Page last updated at 15:12 GMT, Thursday, 12 July 2012 16:12 UK

European court 'needs more judges'

The European Court of Justice (ECJ) needs more judges to cope with a backlog of cases, the government said in the House of Commons on 12 July 2012.

Europe Minister David Lidington backed plans by the EU to send more lawyers to the court's Grand Chamber, which handles its most sensitive cases.

He said: "The purpose of this is to allow broader participation by ECJ judges in general in Grand Chamber cases, to increase the wider expertise of the court and ensure greater consistency in the way in which cases are handled."

Opening a debate on a draft EU regulation reforming the ECJ, Mr Lidington said temporary judges would be appointed to other parts of the court, cutting delays, and supported plans to create a post of vice-president of the court to manage business.

The court rules on disputes over EU treaties and other EU legislation. Its decisions are binding on EU institutions and member states.

A member state may be taken to court for failing to meet its obligations under EU law. Big fines can be imposed for non-compliance with the court's rulings.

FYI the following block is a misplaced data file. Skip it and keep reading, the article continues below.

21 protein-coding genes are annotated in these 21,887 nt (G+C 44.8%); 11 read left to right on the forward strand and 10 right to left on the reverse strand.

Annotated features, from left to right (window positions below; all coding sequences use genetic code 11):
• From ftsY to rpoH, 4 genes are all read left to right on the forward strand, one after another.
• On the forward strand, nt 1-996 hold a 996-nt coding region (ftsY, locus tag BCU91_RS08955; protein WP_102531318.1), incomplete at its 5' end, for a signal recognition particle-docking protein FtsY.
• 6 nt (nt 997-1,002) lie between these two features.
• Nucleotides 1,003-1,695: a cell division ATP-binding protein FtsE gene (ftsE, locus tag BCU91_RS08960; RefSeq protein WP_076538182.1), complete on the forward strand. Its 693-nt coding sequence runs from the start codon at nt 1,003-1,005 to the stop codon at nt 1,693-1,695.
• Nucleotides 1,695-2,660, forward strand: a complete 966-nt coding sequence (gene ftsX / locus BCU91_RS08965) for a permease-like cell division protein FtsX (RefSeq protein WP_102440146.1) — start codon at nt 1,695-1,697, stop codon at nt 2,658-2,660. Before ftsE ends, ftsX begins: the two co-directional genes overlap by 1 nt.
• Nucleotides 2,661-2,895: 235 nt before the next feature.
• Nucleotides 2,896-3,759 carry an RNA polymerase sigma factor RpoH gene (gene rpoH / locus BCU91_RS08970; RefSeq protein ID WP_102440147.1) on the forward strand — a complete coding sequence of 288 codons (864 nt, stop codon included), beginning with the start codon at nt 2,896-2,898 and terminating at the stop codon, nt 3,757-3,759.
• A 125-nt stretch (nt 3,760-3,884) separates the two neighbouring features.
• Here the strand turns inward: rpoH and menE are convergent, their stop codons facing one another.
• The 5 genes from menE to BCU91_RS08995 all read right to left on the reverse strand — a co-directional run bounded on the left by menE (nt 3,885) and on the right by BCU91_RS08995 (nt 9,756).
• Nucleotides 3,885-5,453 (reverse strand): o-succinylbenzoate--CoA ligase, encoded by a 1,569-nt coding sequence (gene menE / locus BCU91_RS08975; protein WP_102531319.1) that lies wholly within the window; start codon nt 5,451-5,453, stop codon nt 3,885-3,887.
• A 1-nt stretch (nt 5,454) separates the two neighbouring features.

The court hears actions brought by individuals seeking damages from European institutions, or the annulment of EU legislation which directly concerns them. It also clarifies points of European law at the request of courts in member states.

It is made up of senior judges from each member state, who hold office for a renewable term of six years.

Shadow Europe minister Emma Reynolds backed the government's motion, but added: "There is a question as to whether these reforms go far enough. Procedural reforms hopefully will eliminate some of the delays, however structural reforms might be necessary."

Veteran Tory Eurosceptic and Chairman of the European Scrutiny Committee Bill Cash said: "It seems to me the real question is how much can we possibly reduce the amount of law, which is leading to excessive workload, which is leading to the fact there are going to now be more judges, which in turn means there are going to be increased costs and I raise the question of what practical impact this will have on the litigants.

"I trust the minister will not encourage the idea of personal litigation of the kind being recommended."

The motion was agreed without a vote.

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